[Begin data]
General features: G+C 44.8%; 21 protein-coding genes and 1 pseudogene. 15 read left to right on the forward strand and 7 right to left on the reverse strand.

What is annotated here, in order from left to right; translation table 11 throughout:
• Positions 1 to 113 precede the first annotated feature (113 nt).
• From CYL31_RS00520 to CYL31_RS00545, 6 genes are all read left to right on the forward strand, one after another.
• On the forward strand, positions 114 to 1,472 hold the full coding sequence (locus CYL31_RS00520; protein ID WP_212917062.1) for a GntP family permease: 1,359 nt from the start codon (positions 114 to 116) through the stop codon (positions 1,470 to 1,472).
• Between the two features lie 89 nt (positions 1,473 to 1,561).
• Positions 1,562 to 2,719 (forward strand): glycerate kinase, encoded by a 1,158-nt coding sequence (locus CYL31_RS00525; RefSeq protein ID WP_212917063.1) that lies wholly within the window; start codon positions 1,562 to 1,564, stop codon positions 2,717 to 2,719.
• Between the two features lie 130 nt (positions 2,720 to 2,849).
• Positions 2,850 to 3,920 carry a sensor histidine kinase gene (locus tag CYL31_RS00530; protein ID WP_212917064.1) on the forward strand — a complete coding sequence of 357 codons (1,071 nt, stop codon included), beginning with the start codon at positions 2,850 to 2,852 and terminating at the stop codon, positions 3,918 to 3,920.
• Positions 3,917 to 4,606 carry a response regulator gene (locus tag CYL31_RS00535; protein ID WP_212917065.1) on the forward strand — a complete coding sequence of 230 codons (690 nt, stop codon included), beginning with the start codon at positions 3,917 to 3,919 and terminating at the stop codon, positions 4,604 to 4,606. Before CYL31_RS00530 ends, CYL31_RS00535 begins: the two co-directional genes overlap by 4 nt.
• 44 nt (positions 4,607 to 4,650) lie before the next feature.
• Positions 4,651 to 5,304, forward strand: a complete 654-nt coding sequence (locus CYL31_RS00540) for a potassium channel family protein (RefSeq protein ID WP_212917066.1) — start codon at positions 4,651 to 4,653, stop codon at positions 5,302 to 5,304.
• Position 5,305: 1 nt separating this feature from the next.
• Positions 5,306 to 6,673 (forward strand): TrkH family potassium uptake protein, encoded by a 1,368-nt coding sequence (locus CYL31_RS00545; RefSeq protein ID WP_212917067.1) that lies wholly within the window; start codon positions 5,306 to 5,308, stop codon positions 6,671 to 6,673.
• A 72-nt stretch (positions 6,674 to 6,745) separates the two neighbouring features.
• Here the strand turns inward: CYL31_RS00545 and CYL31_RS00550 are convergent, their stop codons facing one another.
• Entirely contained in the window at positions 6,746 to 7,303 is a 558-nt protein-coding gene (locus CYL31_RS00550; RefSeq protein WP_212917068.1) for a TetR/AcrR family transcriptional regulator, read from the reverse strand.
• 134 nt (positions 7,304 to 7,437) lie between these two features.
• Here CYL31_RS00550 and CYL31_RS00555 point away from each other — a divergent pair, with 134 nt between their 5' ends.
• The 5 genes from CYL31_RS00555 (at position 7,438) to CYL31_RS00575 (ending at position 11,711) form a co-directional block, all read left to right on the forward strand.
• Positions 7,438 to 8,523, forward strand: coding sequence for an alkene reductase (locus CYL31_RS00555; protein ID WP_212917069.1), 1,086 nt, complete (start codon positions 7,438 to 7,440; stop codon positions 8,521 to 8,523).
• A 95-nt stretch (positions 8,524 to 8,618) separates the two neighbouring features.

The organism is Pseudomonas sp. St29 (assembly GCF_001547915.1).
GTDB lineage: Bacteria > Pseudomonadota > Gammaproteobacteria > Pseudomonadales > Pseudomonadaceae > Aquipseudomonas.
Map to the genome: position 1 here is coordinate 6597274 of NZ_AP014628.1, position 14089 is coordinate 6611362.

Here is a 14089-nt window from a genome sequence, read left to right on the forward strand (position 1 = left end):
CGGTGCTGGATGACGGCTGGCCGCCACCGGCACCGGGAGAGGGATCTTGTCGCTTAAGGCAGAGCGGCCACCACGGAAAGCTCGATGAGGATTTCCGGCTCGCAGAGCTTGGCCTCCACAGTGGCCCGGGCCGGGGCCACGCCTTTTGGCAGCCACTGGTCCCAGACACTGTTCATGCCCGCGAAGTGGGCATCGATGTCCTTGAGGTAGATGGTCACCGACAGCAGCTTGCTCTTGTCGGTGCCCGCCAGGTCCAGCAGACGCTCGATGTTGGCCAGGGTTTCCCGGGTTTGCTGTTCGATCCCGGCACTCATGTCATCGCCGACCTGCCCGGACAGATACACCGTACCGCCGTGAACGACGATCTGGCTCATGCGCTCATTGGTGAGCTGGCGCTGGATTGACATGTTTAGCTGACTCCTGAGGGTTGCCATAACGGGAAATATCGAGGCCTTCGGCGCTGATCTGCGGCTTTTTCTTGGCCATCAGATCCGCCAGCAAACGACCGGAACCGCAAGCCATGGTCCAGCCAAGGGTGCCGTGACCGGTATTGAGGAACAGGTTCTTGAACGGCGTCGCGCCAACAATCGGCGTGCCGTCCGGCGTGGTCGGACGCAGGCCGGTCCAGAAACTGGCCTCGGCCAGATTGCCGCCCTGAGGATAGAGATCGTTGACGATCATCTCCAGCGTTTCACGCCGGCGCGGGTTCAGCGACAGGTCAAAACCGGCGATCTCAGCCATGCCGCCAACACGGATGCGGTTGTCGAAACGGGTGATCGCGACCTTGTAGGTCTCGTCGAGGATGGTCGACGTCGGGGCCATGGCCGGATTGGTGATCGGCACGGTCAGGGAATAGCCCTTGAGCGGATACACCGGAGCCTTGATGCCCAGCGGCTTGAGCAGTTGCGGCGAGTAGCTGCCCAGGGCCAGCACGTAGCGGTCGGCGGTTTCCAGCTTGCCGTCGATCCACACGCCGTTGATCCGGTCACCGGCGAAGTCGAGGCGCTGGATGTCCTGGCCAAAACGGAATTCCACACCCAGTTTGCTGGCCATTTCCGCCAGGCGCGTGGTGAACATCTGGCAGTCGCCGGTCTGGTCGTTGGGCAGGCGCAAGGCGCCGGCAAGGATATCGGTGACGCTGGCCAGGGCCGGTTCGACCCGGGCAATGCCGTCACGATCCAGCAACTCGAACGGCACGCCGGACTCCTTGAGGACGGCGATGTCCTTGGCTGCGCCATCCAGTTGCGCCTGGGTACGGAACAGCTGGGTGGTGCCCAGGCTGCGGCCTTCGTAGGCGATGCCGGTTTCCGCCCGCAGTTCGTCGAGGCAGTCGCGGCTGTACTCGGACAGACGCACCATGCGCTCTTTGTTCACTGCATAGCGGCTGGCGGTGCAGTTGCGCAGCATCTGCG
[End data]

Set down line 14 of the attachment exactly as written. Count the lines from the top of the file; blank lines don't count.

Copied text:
• Positions 5,306 to 6,673 (forward strand): TrkH family potassium uptake protein, encoded by a 1,368-nt coding sequence (locus CYL31_RS00545; RefSeq protein ID WP_212917067.1) that lies wholly within the window; start codon positions 5,306 to 5,308, stop codon positions 6,671 to 6,673.